I am just wonder how to use bit operations to achieve the goal: given an IEEE binary representation of a real, for example, 40AC0000
(5.375 in decimal), how to get its true binary representation (expecting 101.011
for the example) in Java?



This is kind of a tough question, especially if you don't already know about IEEE floats. Since there are 4 bytes in your number, it's single precision. This means it has a structure of 1 sign bit, 8 Exponent bits and 23 Mantissa bits. The sign bit is obvious. The meaning of the exponent bits affects how you interpret the Mantissa bits. First check the 8 exponents bits. If they are all 0, you have a denormalized number; if they are all 1, you have an infinity value or a NaN; otherwise, it is normalized. In the normalized , take the exponent bits, interpret it as an 8 bit number and subtract 127_10 (or 0xf7) from it. This is your exponent. Then take the remaining Mantissa bits, add a leading 1. Your result is then (1)^[Sign] * 1.[Mantissa] * 2^[Exponent]. If it is a denormalized number, your exponent is 126 (1127). In this case, interpret as (1)^[Sign] * 0.[Mantissa] * 2^[Exponent]. In the remaining cases, if the Mantissa is all 0s, your number is (1)^[Sign] * infinity. Otherwise, your float is a NaN. Hope that helps.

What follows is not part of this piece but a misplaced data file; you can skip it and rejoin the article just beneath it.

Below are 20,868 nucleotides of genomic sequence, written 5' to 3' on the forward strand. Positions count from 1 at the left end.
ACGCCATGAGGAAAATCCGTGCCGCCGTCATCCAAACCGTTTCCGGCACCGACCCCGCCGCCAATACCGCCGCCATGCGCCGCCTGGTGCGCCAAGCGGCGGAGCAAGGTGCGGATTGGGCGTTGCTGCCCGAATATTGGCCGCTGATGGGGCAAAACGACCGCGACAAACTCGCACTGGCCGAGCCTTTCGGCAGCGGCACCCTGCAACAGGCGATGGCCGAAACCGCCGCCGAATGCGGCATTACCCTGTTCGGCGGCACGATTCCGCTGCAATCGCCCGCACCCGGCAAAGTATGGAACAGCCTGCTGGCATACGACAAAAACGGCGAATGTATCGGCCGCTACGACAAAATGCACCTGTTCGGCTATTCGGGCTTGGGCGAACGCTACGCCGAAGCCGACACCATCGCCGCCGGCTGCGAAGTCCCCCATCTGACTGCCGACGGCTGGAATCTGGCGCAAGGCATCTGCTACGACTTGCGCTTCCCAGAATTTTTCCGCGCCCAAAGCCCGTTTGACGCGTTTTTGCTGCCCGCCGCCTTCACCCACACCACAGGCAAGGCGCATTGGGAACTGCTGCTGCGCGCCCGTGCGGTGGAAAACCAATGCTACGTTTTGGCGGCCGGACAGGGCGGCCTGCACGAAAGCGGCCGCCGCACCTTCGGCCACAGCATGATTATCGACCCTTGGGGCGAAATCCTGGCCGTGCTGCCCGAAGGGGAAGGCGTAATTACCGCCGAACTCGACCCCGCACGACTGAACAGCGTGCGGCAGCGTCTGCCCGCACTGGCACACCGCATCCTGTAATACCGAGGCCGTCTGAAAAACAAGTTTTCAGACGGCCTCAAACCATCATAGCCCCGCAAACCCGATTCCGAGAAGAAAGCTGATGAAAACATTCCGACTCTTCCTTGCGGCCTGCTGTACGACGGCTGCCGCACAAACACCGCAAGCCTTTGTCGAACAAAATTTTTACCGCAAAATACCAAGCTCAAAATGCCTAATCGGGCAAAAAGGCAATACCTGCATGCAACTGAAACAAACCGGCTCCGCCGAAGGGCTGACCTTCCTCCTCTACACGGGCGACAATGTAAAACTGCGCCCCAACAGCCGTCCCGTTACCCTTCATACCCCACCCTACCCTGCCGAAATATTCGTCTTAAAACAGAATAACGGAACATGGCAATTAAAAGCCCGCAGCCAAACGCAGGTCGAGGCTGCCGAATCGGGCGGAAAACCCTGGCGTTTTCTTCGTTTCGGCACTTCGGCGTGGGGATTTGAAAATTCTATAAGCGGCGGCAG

Do you mean Float.floatToIntBits() and Float.intBitsToFloat() ? 


What do you mean by "true binary representation"? There is nothing "untrue" about the hex representation (40AC0000). You can convert between different radixes (hex, binary, decimal) using the methods on Integer: